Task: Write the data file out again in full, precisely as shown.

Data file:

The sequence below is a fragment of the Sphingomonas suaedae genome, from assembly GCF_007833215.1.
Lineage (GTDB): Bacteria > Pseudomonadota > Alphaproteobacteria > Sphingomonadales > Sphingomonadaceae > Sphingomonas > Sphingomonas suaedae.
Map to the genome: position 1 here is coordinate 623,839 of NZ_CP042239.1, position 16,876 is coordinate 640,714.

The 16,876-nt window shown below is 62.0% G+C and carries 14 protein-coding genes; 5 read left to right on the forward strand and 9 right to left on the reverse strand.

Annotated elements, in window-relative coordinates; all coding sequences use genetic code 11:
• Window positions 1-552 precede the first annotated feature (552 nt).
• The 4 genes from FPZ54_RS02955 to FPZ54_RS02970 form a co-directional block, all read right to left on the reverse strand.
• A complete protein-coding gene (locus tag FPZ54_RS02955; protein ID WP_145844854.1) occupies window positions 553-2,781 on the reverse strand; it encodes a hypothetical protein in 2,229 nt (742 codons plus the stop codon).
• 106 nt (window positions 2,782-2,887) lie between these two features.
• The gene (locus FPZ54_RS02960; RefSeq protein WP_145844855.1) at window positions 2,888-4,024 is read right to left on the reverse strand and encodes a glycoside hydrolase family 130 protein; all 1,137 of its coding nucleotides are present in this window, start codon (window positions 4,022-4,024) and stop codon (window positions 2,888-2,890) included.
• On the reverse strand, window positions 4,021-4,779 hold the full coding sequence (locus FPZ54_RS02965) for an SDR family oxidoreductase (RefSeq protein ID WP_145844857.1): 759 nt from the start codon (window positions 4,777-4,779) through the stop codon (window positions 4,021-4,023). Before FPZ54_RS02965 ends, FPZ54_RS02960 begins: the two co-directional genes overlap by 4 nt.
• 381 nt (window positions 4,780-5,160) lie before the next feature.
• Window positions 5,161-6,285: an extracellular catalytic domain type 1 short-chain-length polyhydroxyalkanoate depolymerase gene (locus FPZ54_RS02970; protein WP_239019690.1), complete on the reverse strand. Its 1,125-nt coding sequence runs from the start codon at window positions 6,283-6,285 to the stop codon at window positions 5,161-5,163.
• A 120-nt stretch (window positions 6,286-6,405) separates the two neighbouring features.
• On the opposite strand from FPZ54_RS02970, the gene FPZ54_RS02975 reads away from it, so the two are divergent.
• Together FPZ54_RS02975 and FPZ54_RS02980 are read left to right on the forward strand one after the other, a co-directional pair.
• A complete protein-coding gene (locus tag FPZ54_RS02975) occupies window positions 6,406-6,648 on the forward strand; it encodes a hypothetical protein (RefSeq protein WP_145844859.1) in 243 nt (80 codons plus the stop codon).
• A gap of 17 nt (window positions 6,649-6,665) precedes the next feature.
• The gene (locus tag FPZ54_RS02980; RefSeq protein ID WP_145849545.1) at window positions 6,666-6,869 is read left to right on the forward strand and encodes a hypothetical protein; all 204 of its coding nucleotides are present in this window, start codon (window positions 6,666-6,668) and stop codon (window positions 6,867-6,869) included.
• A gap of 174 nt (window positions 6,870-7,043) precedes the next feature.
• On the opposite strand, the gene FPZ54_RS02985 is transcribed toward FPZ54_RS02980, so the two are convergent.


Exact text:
The sequence below is a fragment of the Sphingomonas suaedae genome, from assembly GCF_007833215.1.
Lineage (GTDB): Bacteria > Pseudomonadota > Alphaproteobacteria > Sphingomonadales > Sphingomonadaceae > Sphingomonas > Sphingomonas suaedae.
Map to the genome: position 1 here is coordinate 623,839 of NZ_CP042239.1, position 16,876 is coordinate 640,714.

The 16,876-nt window shown below is 62.0% G+C and carries 14 protein-coding genes; 5 read left to right on the forward strand and 9 right to left on the reverse strand.

Annotated elements, in window-relative coordinates; all coding sequences use genetic code 11:
• Window positions 1-552 precede the first annotated feature (552 nt).
• The 4 genes from FPZ54_RS02955 to FPZ54_RS02970 form a co-directional block, all read right to left on the reverse strand.
• A complete protein-coding gene (locus tag FPZ54_RS02955; protein ID WP_145844854.1) occupies window positions 553-2,781 on the reverse strand; it encodes a hypothetical protein in 2,229 nt (742 codons plus the stop codon).
• 106 nt (window positions 2,782-2,887) lie between these two features.
• The gene (locus FPZ54_RS02960; RefSeq protein WP_145844855.1) at window positions 2,888-4,024 is read right to left on the reverse strand and encodes a glycoside hydrolase family 130 protein; all 1,137 of its coding nucleotides are present in this window, start codon (window positions 4,022-4,024) and stop codon (window positions 2,888-2,890) included.
• On the reverse strand, window positions 4,021-4,779 hold the full coding sequence (locus FPZ54_RS02965) for an SDR family oxidoreductase (RefSeq protein ID WP_145844857.1): 759 nt from the start codon (window positions 4,777-4,779) through the stop codon (window positions 4,021-4,023). Before FPZ54_RS02965 ends, FPZ54_RS02960 begins: the two co-directional genes overlap by 4 nt.
• 381 nt (window positions 4,780-5,160) lie before the next feature.
• Window positions 5,161-6,285: an extracellular catalytic domain type 1 short-chain-length polyhydroxyalkanoate depolymerase gene (locus FPZ54_RS02970; protein WP_239019690.1), complete on the reverse strand. Its 1,125-nt coding sequence runs from the start codon at window positions 6,283-6,285 to the stop codon at window positions 5,161-5,163.
• A 120-nt stretch (window positions 6,286-6,405) separates the two neighbouring features.
• On the opposite strand from FPZ54_RS02970, the gene FPZ54_RS02975 reads away from it, so the two are divergent.
• Together FPZ54_RS02975 and FPZ54_RS02980 are read left to right on the forward strand one after the other, a co-directional pair.
• A complete protein-coding gene (locus tag FPZ54_RS02975) occupies window positions 6,406-6,648 on the forward strand; it encodes a hypothetical protein (RefSeq protein WP_145844859.1) in 243 nt (80 codons plus the stop codon).
• A gap of 17 nt (window positions 6,649-6,665) precedes the next feature.
• The gene (locus tag FPZ54_RS02980; RefSeq protein ID WP_145849545.1) at window positions 6,666-6,869 is read left to right on the forward strand and encodes a hypothetical protein; all 204 of its coding nucleotides are present in this window, start codon (window positions 6,666-6,668) and stop codon (window positions 6,867-6,869) included.
• A gap of 174 nt (window positions 6,870-7,043) precedes the next feature.
• On the opposite strand, the gene FPZ54_RS02985 is transcribed toward FPZ54_RS02980, so the two are convergent.